Basics of Daylighting in a Green Environment
The use of natural sunlight, known as daylighting, to illuminate a building can save energy, reduce operating costs, create visual appeal, and enhance occupant health and productivity. The U.S. Green Building Council Leadership in Energy and Environmental Design (LEED™) rating system encourages the use of daylighting to achieve high performance buildings. This course provides an introduction to the use of daylighting in commercial spaces. The course objective is to show why daylighting should be considered, the basic guidelines of using daylighting and some words of caution when using certain daylighting techniques.

4.8 Glazing Selection

As suggested by "Tips for Daylighting" from Lawrence Berkeley National Laboratories, "... glazing selection should be a careful process of evaluating and weighing trade-offs."

  • Choose between dual-pane and single-pane glazing.
  • This is the critical first decision in glazing selection. Although higher in first cost, dual-pane, or insulating, glazing typically improves comfort in perimeter zones, offers greater flexibility in product selection, improves acoustic performance, and reduces mechanical loads. Most new energy-efficient buildings should use insulating glazing. Single-pane glazing with exterior shading can be effective in mild climates if there is significant solar radiation.

  • Choose a spectrally selective glazing.
  • Select a moderate visible transmittance for glare control (50-70% is a good starting point). The optimum visual transmittance depends on visual tasks, window size and glare sensitivity; the larger the windows or the more critical the glare control, the lower the desirable visible transmittance. Examine manufacturer literature for good glazing candidates. Find the product tables for insulating or single-pane units, depending on your initial selection, and look for products with your desired visible transmittance and the lowest possible solar heat gain coefficient.

  • Balance the conflict between glare and useful light.
  • A physical model studied outdoors is a good tool to qualitatively assess glare. If glare is an anticipated problem, and if an architectural solution to glare is not possible (moving windows out of the field of view, using deep reveals, shading systems, and other physical modifiers), then select a glazing visible transmittance that is a compromise between glare and daylight. A visible transmittance as low as 25% may still provide adequate daylight.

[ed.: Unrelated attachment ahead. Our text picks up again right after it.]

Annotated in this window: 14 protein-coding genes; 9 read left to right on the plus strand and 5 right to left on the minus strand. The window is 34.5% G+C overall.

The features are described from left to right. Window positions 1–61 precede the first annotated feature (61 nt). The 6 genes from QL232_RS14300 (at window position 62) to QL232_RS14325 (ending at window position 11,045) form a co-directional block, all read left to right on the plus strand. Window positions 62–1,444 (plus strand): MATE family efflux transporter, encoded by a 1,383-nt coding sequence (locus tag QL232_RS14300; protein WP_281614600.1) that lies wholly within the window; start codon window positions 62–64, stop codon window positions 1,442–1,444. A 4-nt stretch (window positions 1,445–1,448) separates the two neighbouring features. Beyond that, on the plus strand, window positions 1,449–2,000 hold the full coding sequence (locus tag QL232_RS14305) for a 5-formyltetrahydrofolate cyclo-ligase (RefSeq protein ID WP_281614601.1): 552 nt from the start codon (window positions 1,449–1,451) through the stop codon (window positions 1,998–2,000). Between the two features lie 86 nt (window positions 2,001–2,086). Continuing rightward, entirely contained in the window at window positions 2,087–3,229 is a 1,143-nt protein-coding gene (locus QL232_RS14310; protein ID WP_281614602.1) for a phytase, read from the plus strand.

• Window size and glazing selection can trade off with each other.
  • Use the effective aperture approach when making these decisions: Larger window area requires lower visible transmittance; smaller windows require high visible transmittance. A good target value for effective aperture is between 0.20 and 0.30.

  • Big windows require better glazing.
  • The bigger the window, the lower the required solar heat gain coefficient and visible transmittance. The bigger the window, the greater the need for insulating glazing. Large areas of inefficient glazing cause major comfort and energy cost penalties, increase cooling system size, and may not be permitted by building codes.

  • Don't assume that dark glass provides good solar control.
  • Many dark glazings block more light than heat, and therefore only minimally reduce cooling load. Dark glass can produce a gloomy interior atmosphere and may affect productivity and absenteeism. Dark glass not only reduces daylight, it also increases occupant discomfort on a sunny day, particularly in single glazed form. The glass absorbs solar energy and heats up, turning it into a virtual furnace for anyone sitting near it. Today, solar control is available in much clearer glazings.

  • Don't count on glazing alone to reduce heat gain and discomfort.
  • If direct solar beams come into the building, they still create a mechanical cooling load and discomfort for occupants in their path. Exterior shading combined with a good glazing selection is the best window strategy. Interior shading options can also help control solar heat gain.

  • Vary glazing selection by facade, if possible.
  • A lower solar heat gain coefficient on the south, east and especially west windows will reduce the cooling load.

  • Check Building Codes.
  • Some codes restrict the allowable area of glazing or thermal properties or both. Often tradeoffs are possible: more area is permitted if better glazing is specified.

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